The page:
Iustyce Speketh to
'Now taketh heede and here
how amonge the braunches of this grene tree there
was a Lady hyd, that with ful huge dylygence kepte
this appyl and the appyl tree, soo that none sholde
it hurten ne harmen by vnskylful
touchyng. This Lady was the floure and the fayre
blosme of this tree, whos whytenes passyd the snowe.
More swete smellynge was she than the beaume, more bryghter than outher sonne or mone. She was
suster to aungels, and was cleped Vyrgynyte. To this
noble lady Iustyce approchid and said to hyr thus:
"Dame Blaunche", quod she, "take hede what I shal seye the. It behoueth that thou here me of a lytel thynge, and thou doo hit gladly withouten ageyne seynge, ryght as I and Reson shall shewe the sewyngly.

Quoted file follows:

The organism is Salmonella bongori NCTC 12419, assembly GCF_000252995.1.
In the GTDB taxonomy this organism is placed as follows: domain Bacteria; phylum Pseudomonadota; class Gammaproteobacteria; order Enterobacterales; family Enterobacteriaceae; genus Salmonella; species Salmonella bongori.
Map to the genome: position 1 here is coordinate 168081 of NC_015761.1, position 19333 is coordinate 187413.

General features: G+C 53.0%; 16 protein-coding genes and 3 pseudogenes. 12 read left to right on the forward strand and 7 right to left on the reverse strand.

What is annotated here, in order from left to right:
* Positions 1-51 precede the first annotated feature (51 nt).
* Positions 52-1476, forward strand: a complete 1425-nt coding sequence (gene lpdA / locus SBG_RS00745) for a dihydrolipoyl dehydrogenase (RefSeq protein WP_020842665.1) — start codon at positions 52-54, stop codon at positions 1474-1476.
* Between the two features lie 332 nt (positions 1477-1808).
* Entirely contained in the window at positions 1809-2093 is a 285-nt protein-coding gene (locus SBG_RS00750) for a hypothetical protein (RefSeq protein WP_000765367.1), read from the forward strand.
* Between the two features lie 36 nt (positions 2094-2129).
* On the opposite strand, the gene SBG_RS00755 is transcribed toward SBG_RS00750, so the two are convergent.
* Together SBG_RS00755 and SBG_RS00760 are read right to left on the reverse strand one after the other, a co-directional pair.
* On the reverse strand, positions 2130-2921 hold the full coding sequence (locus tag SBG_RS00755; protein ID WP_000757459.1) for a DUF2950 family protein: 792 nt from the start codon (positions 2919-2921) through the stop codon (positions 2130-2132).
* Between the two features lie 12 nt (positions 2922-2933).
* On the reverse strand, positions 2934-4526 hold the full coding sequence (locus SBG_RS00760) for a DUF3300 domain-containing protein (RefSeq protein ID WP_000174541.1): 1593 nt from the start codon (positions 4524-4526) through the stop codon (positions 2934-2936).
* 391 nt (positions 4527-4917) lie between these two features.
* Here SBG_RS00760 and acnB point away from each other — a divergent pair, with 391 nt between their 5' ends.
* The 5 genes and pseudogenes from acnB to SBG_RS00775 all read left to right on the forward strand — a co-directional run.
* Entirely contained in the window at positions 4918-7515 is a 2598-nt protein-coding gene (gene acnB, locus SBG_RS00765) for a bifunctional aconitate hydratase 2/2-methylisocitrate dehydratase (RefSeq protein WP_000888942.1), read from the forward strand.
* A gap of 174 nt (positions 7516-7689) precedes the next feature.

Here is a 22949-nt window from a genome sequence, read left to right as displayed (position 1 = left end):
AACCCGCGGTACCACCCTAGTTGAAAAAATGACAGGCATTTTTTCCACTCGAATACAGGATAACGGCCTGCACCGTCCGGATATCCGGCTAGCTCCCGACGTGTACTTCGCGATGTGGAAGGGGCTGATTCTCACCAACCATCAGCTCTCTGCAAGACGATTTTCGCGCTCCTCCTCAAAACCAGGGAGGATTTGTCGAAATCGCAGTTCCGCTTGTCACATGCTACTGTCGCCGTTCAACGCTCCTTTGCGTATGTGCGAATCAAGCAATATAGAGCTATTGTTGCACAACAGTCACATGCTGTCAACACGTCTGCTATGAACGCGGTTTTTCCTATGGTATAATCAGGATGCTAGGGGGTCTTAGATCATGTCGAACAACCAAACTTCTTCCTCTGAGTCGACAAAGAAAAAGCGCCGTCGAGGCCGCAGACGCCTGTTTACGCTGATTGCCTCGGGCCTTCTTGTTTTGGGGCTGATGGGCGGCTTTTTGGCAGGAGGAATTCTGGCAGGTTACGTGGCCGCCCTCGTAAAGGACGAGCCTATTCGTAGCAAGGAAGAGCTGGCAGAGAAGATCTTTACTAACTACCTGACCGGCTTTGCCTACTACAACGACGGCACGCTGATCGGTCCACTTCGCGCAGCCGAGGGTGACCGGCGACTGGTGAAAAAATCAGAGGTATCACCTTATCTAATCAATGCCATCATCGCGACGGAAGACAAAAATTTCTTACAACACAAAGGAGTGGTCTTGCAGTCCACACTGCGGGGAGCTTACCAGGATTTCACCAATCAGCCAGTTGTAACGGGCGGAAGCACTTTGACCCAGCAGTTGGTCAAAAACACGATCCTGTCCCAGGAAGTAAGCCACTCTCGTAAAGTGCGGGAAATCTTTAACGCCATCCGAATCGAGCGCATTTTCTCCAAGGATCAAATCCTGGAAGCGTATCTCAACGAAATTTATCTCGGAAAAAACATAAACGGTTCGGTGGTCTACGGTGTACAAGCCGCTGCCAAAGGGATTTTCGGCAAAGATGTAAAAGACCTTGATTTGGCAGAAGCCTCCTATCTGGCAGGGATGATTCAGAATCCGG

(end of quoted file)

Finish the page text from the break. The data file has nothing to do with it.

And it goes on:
"Adam somtyme ete of an appel, wherof he [60v] despoyled this drye tree, whiche dede was done al ageynste ryght. And wyte it wel, but yf it soo be, that also good an appel and better than the rather was be restored to this drye tree, Adam and alle his yssue ben dampned for euer, withouten hope of other helpe or socour. Now is it soo, that this appel tree that thou kepest besyly, was growen of this forseid Adam, ryght as his kyndely heyre, wherfore skyle it is, that by them and theyr besynesse this drye tree be restablysshed, and ageyne clothyd with this appell. Soo thenne hit behoueth that thou suffre me goodly for to take this appel, whiche thou hast to kepe, that I maye tatche hit to this drye tree, and fastne it with nayles, to that ende, that who so gothe by the weye, maye see the restitucion, soo that Adam be excused of that other, whiche he tooke withouten leue of the Souerayne Lord.